First things first – get a notebook

27 February 2017

Go shopping. Buy a notebook or two. Go try all the pens at the office supply store and buy some that you like.

You can’t do storytelling – digital or otherwise – unless you know what you want to tell stories about. A topic list makes storytelling easier, just like a grocery list makes shopping easier. The topic list gives you a temporary place to quickly put down what you’re thinking about.

I have two main notebooks:

Notebook and pencilMy daily journal is the notebook where I just write. Every day. After my husband died, this journal became the place where I could put all my “…but wait…” thoughts and the things I want to share with him every day. On most days, I write a letter to him in this journal.

I also use this journal for:

  • Writing practice
  • A safe place to write, doing my best to “silence the inner editor”
  • Scratch pad
  • A place to vent

My stories to tell notebook is the notebook where I go to save (and fetch) the ideas for the stories I want to tell sometime. It only contains lists (no actual writing). If something happens to me tomorrow, at least my family will have this book of lists. They can look over these pages of memory triggers and go ask Aunt Kris or Cousin Marlene what the heck grandma was talking about. It is a paper notebook, small, with hard covers and spiral binding. It fits in my purse or laptop bag. I keep a pen attached to it with a rubberband.

Why not use an e-notebook?

I don’t use this method for two reasons:

  1. It’s easier for me to access my paper notebook when I want to quickly jot down a memory before I forget it.
  2. In case I die, my family will have quick access to the information. There are no logins or passwords to share or try to crack, or the need to acquire a compatible PC, program, or mobile device.

I write my story reminders in a simple spiral journal. The journal has home-made topic tabs, and has a pen attached to it with a rubber band.

My storytelling notebook is just a simple spiral journal. I made tabs along the page edges, with several topics which act as list holders for memory triggers. Keeping it as simple and inexpensive as possible, I used regular notebook paper to cut small squares of paper. Each square has the topic written on it twice.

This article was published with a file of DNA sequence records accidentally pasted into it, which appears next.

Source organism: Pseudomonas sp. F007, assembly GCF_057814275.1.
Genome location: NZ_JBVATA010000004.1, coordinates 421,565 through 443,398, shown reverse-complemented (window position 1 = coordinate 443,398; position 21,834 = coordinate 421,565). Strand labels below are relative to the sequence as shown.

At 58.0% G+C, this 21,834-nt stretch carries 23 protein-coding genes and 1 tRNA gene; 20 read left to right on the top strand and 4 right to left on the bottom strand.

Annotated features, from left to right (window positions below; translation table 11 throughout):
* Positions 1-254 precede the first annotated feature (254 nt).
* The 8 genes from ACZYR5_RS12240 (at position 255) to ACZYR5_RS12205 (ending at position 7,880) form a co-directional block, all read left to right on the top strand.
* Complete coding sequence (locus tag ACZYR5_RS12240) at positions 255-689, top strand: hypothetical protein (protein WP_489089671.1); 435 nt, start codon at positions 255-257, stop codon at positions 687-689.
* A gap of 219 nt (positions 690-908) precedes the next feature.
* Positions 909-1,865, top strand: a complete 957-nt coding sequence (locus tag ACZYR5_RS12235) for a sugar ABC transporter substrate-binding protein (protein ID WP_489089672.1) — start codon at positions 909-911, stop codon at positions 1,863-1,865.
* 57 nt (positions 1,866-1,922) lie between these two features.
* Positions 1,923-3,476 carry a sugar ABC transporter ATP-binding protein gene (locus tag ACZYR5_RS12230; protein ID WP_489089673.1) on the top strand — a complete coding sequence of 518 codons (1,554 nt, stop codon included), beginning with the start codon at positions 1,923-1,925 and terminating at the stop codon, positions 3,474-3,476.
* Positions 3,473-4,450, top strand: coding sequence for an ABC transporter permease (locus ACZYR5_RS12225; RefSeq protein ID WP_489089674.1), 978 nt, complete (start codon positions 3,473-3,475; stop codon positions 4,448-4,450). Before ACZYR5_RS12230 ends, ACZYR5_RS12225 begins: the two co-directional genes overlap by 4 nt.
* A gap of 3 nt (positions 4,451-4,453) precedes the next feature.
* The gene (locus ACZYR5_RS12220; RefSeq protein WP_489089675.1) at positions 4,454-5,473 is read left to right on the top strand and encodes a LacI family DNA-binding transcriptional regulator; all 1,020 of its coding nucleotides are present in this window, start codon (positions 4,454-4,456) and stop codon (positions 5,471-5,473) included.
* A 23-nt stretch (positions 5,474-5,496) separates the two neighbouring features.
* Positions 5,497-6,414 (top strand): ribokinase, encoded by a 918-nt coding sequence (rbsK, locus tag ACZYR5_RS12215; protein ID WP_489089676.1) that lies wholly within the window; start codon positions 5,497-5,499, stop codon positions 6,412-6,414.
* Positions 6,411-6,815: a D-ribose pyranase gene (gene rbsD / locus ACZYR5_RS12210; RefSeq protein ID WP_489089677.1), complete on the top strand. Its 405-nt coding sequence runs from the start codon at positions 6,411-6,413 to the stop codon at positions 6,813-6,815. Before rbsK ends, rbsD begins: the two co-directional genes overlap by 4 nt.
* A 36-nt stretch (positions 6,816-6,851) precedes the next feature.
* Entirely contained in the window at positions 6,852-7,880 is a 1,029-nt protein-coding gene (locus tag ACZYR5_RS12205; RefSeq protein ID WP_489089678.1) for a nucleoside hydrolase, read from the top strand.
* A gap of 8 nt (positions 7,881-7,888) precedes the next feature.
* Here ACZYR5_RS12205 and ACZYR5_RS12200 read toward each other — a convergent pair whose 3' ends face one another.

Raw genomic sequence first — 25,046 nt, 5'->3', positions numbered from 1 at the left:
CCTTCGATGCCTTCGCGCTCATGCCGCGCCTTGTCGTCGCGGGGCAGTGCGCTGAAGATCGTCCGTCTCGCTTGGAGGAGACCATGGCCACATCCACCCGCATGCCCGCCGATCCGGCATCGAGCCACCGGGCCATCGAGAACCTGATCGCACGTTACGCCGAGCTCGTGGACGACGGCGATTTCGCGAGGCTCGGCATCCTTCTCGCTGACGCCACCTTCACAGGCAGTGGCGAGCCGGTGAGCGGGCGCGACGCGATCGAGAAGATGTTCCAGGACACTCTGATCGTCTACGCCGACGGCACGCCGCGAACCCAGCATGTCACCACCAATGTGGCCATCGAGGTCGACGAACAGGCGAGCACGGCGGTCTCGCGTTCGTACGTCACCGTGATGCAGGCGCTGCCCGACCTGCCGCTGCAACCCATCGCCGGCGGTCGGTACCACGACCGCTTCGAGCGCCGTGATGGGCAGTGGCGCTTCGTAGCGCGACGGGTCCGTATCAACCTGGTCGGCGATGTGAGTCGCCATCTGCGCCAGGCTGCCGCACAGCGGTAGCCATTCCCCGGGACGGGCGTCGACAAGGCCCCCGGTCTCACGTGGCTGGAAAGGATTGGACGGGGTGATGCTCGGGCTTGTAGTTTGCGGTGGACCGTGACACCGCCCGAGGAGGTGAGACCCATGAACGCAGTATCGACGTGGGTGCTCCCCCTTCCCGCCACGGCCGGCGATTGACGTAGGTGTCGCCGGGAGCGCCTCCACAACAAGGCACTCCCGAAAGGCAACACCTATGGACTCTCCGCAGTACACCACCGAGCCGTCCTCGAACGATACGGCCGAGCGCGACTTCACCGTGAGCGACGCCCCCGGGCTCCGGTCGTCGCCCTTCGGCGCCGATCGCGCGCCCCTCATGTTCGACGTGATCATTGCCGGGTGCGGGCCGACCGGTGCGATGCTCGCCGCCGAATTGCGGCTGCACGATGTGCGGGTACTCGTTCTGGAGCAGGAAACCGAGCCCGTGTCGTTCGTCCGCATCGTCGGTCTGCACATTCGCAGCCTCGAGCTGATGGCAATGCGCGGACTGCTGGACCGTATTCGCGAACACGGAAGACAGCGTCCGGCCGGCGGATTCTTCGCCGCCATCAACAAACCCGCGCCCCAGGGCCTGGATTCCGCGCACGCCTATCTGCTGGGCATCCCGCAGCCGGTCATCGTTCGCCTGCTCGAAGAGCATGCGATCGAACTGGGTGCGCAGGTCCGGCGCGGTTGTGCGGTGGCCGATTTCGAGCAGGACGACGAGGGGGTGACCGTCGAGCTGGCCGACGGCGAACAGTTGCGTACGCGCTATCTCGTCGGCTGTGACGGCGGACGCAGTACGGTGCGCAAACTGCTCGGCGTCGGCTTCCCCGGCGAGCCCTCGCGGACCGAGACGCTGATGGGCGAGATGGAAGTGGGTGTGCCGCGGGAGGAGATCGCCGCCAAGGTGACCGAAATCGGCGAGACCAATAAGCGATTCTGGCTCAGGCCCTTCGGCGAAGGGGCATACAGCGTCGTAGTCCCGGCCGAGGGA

I wrote the tab topic on each side of a small, folded square of paper, and the end result is a two-sided tab you can read from either the front or the back of the notebook. I wrote toward the top of the tab, near the fold. I added tape to each side of the tab.

I taped the tabs to the pages of the notebook, and I made sure to leave plenty of extra pages between tabs to accommodate topics that might contain long lists of reminders. I staggered the tabs so I can read them.

I suppose I could have skipped the tabs all together, and made lists by writing whatever I remember as a memoir or journal. I decided on tabbed pages because I find that one memory trigger leads to another.

This is the list of topics in my notebook:

  • Food
    • (example: “freezer jam”)
    • (example: “Uncle Louie’s pickles”)
  • Crafts
    • (example: “Aunt Gertie’s ceramics”)
    • (example: “Grandma’s doll clothes”)
  • New generation (don’t forget to save a place in the notebook for current, recent stories)
  • Technology
  • Illness
  • Religion
  • Black sheep
  • Anecdotes
  • Second moms
  • Deaths, mourning, and funerals
  • Houseguests (non-relatives who have briefly lived with us)
  • Siblings
  • Vacations
  • Immigration, migration
  • Genealogical dead ends
  • Liquor
  • Easter
  • New Year’s Eve/New Year’s Day
  • Thanksgiving
  • Halloween
  • Pets and other animals
  • Fashion
  • School
  • Family talents
  • Family friends
  • Pictures: Oldest, last, first, only
  • Christmas
  • Celebrations (weddings, reunions, graduations, birthdays, etc.)
  • Fathers
  • Mothers
  • Vehicles
  • Music memory triggers (favorite songs and bands, spanning generations)
  • Family by choice (in-laws)
  • Hometowns and states
  • Housing
  • Military
  • Sports, play, games
  • Work, careers, occupations
  • Writing and digital storytelling helpers